Justice, Peace and Equality
Hertfordshire Archives & Local Studies
Among the best known Quaker values is Peace. Quakers are long-standing conscientious objectors to war. They believe in equality too as evidenced in their support for the campaign against slavery, records of which date back as early as 1688. Many early women suffragists were Quakers.
Letter calling for a petition to end slavery, 1830. In accordance with their belief in equality, the Quakers joined others in the campaign for the early abolition of slavery in the British Empire. Here we see one of the many letters to the High Sheriff of Hertfordshire, requesting that he call a meeting to petition Parliament. Among the signatories (the document continues for two pages) are members of a prominent Quakers family from Hitchin, the Lucases.
HALS (ref 52860)
Drawing of evocation of death leading a donkey off a cliff, 1916. In January 1916, following a slowdown in voluntary enlistment, the government introduced conscription. There were a number of reasons that people applied for exemption from military service. For the Quakers, opposition to war and promotion of peace were fundamental to their faith. This drawing is from a series of papers relating to conscription and conscientious objection from the Hertford and Hitchin Monthly meeting papers.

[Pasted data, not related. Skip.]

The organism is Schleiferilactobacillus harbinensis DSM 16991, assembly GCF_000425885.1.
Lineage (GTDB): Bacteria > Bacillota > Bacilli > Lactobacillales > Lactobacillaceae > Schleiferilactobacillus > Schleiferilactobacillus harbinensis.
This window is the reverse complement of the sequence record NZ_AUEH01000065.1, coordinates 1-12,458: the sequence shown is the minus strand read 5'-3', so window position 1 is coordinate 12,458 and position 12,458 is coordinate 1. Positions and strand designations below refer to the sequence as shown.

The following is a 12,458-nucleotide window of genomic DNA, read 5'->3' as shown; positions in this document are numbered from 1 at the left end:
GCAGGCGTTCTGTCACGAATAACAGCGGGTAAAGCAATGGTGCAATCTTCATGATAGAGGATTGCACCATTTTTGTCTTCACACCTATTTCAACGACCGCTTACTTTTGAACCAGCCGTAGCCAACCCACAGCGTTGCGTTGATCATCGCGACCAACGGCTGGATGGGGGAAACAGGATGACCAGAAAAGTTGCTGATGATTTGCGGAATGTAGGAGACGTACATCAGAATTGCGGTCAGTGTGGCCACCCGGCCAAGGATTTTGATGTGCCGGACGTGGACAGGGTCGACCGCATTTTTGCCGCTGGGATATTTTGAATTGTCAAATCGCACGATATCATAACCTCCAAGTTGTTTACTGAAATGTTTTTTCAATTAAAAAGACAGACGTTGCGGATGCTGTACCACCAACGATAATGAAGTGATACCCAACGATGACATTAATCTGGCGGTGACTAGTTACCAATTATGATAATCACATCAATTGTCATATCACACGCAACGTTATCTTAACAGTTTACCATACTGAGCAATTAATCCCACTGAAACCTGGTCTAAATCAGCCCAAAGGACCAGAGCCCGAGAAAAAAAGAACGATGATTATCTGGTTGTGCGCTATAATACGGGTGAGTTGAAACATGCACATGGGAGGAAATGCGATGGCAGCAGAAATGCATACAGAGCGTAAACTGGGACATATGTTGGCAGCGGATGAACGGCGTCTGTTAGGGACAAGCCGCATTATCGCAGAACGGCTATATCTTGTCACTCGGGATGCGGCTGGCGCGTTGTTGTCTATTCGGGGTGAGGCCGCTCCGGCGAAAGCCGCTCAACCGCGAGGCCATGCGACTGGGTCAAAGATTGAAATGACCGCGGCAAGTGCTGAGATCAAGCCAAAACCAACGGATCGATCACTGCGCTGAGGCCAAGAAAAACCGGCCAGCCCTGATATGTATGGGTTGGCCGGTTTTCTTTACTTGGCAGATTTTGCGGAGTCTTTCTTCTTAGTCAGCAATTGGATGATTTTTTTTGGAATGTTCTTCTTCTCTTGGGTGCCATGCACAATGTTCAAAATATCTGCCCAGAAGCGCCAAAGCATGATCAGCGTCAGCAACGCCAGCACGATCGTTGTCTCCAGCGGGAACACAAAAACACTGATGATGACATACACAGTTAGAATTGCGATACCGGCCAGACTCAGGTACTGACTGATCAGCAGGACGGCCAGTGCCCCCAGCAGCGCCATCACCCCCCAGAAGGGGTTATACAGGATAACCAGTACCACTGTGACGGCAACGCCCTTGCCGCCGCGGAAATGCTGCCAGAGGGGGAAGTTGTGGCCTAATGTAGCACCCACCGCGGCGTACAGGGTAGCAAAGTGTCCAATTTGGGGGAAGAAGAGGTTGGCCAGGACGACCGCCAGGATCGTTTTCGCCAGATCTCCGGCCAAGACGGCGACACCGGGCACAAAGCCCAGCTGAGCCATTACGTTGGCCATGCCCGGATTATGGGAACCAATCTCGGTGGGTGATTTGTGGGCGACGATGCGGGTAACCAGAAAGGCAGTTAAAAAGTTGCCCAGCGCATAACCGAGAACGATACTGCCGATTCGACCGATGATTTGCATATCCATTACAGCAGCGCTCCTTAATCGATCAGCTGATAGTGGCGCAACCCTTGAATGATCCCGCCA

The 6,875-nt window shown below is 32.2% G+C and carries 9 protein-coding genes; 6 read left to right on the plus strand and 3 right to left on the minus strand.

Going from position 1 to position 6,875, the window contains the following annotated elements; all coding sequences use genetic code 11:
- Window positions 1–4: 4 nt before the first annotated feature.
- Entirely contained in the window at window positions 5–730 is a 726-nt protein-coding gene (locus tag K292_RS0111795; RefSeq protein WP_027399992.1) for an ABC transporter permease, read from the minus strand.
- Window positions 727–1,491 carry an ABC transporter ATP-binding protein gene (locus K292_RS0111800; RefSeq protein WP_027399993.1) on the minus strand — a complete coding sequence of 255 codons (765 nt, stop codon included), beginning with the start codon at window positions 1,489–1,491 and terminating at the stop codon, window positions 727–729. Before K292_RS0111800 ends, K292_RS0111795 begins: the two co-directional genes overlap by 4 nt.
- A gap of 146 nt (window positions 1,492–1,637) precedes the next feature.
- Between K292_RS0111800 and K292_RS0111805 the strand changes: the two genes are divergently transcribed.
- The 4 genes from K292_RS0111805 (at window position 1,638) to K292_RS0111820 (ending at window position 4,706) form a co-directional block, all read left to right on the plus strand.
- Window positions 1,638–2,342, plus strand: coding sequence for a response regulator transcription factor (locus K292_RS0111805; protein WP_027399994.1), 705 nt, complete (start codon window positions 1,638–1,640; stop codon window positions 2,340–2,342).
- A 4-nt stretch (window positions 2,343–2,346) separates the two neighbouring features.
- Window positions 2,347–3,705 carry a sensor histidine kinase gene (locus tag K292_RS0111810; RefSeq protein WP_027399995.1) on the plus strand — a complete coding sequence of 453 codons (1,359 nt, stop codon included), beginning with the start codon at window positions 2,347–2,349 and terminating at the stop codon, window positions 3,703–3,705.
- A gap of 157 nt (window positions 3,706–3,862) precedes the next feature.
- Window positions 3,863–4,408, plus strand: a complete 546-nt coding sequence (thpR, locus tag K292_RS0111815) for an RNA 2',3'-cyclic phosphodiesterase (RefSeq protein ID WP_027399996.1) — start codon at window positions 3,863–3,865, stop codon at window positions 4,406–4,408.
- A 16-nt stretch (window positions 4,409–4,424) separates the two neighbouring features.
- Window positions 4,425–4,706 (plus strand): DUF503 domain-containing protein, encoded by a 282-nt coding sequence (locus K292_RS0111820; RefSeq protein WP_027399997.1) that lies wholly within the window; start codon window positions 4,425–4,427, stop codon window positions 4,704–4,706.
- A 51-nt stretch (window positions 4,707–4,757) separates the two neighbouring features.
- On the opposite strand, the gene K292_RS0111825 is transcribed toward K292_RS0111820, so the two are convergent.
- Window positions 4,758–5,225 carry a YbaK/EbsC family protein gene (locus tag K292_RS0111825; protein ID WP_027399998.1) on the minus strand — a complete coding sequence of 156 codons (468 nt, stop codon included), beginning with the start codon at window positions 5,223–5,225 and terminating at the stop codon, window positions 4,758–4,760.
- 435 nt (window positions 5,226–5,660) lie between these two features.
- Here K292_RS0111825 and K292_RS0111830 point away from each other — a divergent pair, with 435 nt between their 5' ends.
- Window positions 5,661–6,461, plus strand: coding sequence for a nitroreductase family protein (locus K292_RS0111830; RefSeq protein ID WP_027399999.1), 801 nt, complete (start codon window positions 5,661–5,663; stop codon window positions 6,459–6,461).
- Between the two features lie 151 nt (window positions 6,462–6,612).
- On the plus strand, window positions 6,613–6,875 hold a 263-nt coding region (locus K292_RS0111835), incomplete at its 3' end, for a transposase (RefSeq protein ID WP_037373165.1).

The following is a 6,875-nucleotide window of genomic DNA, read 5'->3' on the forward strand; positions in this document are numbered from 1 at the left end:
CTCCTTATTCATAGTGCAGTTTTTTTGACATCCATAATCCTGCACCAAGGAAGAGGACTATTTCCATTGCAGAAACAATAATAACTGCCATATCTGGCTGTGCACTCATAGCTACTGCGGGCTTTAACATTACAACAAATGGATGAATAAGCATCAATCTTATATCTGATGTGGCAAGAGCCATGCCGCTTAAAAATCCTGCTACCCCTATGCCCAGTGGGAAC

HALS (ref NQ2/11A/3/1)
Letter of support for Basil Burton, 1916. Basil Burton joined the Quakers in 1913 and following his call up in 1916, he made an appeal to the local tribunal on grounds of conscientious objection. He was granted exemption from combatant service only. Here we see a letter of support from a Mr Welsford, sympathising with Burton’s position and stating that “if ever we regain liberty of thought and action in this country, it will be to those who are taking your stand we shall owe it.”
HALS (ref NQ2/11A/21)
Pamphlet produced by the Society of Friends concerning conscription and conscientious objection, 1916
HALS (ref NQ2/11A/3)
Annual report of the Association for Promoting Training of Female Teachers in the Society of Friends, 1889. Alongside their support for the end to slavery, the Quakers were fervent campaigners for women’s rights, both within the Quaker faith (where women preached) and the wider society. Above is the Quakers’ 19th annual report for their association which worked to promote women in teaching.
HALS (ref NQ2/5I/4)
This page was added on 17/08/2020.